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North Shore Area Partners Seeks Executive Director

Much has changed and many challenges have been faced in the nine years that Lise Abazs has worked for North Shore Area Partners (NSAP). Reflecting on the achievements and ac­complishments of the organization over that time, Lise, the current Executive Director, feels that they are at the right stage to bring in a new leader.

“Things are going really great now, so it’s a really good time for another person to step in,” she said. “They don’t have to fix things, they can re­ally just jump in with both feet and take it whichever direction is next.”

The direction NSAP has been going is up, above, and beyond. Formed in 2003, the organization was founded to provide care for local elders, connecting them with community-based programs to support them living in their homes for as long as they were able. The non-profit provided services such as trans­portation, meal deliv­ery, chores, visits, and organized social and educational programs.

In 2019, NSAP ex­panded services to in­clude in-home health aids. In 2020, they acquired (by dona­tion) the Wells Fargo building in downtown Silver Bay, allowing the programming to include more gather­ings, meetings, create a medical loan closet, and much more.

The organization of­fers an amazing num­ber of services. When I asked a staff member in an earlier interview about what services NSAP provides, I re­membered that she told me that if someone had a need, they would try to fill it.

That staff member is one of eighteen now working for NSAP. When Lise started, she was one of three. She had aging parents in the Twin Cities and traveling frequently to assist them wasn’t feasible. Her sibling was able to move in to care for them, so Lise jumped on an opportunity in Sil­ver Bay to become a part-time bookkeeper for NSAP. “I took it because I thought this is something I can do in my community that represents the sup­port that I wanted to be providing.”

She soon moved up into a leadership role and, when Mabel Tar­lton retired, became the executive direc­tor. She accepted the position, advising the board that she would remain part-time for the role. But then, “things happened,” said Lise. “Opportuni­ties crossed our paths and the needs made themselves known.”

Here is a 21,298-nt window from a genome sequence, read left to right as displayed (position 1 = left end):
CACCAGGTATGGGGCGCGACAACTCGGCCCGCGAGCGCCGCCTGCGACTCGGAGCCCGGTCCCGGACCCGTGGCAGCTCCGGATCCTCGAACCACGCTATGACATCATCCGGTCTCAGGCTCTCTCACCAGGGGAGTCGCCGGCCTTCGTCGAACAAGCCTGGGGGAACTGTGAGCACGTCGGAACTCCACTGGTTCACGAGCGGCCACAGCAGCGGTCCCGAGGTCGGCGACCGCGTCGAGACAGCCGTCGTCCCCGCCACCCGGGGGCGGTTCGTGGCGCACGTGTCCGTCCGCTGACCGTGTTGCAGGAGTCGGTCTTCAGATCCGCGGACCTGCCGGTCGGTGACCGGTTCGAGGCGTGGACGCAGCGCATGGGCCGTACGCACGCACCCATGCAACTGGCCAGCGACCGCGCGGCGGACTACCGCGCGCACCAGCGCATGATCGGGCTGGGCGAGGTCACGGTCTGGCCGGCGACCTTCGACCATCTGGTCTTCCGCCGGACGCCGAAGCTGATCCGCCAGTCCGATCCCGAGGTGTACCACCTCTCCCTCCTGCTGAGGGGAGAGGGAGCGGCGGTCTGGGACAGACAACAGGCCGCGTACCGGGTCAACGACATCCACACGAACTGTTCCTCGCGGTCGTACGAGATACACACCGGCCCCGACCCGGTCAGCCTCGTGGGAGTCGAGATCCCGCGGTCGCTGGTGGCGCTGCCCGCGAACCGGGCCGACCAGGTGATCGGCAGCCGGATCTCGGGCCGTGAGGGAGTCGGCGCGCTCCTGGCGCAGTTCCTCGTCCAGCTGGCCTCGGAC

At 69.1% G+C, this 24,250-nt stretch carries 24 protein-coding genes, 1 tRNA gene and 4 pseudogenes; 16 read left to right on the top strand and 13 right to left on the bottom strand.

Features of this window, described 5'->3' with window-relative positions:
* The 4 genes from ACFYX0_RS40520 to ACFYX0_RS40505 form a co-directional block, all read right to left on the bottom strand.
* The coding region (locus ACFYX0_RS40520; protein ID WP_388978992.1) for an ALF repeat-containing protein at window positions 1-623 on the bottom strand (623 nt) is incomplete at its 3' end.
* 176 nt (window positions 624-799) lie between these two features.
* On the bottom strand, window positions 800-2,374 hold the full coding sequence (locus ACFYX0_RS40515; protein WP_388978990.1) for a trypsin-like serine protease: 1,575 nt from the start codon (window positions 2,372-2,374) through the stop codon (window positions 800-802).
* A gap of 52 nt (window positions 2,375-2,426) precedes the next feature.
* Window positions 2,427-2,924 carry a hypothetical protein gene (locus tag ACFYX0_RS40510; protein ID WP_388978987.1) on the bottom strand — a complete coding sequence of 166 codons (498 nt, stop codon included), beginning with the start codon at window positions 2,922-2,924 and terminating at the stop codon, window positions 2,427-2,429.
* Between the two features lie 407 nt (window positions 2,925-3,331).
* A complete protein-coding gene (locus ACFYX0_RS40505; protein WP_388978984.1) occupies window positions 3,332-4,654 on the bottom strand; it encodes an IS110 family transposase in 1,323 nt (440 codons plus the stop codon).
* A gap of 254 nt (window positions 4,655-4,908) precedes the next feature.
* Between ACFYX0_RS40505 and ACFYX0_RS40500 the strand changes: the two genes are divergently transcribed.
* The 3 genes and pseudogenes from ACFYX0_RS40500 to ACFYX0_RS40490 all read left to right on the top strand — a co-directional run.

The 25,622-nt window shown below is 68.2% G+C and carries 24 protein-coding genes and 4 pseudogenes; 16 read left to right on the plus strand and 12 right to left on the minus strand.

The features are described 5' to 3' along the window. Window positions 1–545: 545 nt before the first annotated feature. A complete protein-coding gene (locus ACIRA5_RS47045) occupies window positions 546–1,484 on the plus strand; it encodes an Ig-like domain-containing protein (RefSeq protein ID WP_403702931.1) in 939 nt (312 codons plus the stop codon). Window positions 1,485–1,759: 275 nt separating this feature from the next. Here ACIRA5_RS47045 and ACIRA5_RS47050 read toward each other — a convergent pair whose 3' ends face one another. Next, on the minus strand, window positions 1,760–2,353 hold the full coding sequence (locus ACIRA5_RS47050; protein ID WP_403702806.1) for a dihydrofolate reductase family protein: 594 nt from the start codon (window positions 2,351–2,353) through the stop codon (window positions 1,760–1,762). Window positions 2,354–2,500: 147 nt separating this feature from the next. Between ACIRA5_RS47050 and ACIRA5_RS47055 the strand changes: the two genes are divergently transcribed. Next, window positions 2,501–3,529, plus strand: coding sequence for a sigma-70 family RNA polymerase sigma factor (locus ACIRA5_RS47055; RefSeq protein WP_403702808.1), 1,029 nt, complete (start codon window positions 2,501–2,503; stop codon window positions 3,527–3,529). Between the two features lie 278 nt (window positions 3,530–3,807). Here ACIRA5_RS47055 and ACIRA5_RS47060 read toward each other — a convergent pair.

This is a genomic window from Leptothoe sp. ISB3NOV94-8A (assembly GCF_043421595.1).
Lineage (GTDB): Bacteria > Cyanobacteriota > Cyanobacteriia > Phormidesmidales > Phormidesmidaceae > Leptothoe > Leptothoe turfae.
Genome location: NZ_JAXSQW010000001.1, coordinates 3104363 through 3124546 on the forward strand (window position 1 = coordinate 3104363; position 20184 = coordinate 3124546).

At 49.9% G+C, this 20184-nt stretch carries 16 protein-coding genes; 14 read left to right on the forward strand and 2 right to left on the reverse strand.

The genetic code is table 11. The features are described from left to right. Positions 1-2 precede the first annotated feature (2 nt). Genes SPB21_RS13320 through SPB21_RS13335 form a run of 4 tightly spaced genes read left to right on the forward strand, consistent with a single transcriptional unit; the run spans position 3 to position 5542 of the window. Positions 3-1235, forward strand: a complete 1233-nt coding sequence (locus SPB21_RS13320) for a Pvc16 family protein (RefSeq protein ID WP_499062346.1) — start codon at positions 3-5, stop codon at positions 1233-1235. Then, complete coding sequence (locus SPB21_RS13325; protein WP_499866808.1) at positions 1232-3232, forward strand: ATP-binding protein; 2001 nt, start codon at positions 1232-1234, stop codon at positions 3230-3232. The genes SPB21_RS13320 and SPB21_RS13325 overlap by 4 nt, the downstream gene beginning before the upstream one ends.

In the spirit of ser­vice that the aforemen­tioned staff member stated, NSAP took on the biggest need that presented itself: in-home care. Unable to attract agencies into the area, Lise and the board worked tireless­ly to take on the issue head-on. They were able to attain a license and expand into higher-level services.

“Our core is still neighbors helping neighbors and encour­aging the community to support our old­er population. To be aware and provide a good place and the ability for people to live in their homes as long as they want in our community,” Lise said. Adding depth to how they are able to assist the aging com­munity members and their families has al­lowed the organi­zation to “be more than just working around the edges, but actual­ly working to the core that is most needed.”

It’s fulfilling work and Lise is excited for the next executive di­rector to come in with new ideas and ensure the momentum con­tinues. “It’s more than just a job,” she said. “This is an opportunity to be a really important part of our community growth in the area.”

Of her role, Lise de­scribed it as being an orchestra conductor. “I kind of know how to play all the instru­ments, don’t necessar­ily play them the best, but I know how they work together and how they make music, but I’m up there kind of swinging my baton and doing it in a way that makes good mu­sic.”

Whoever takes the baton will need to have a strong head for numbers, as there are lot of grant writing and budget responsibilities involved. (More of the qualifications are con­tained in an employ­ment ad on page 15 in this edition of the Northshore Journal.)

Outside of the tech­nical requirements of the role, Lise empha­sized, “The organiza­tion needs someone who can envision a good path and has the energy and ability to inspire people both within the organiza­tion and the communi­ty to meet that vision.”

“It is really im­portant that whoever comes in is embedded in the community,” Lise said. “Somebody who is really dedicated to the community and sees it not just as a job but because they want a better community.”

She described the staff as stellar and very strong. She is confident that they will make it easy for her predecessor to jump right in. Step­ping away from them is the roughest part, said Lise, but she isn’t planning on go­ing very far. She finds value in serving the community and will continue to do so, alongside other inter­ests like farming.

Congratulations to Lise on her retire­ment. Thank you for all the work you, and your crew, have done to support creating a culture that fosters an age-friendly environ­ment.

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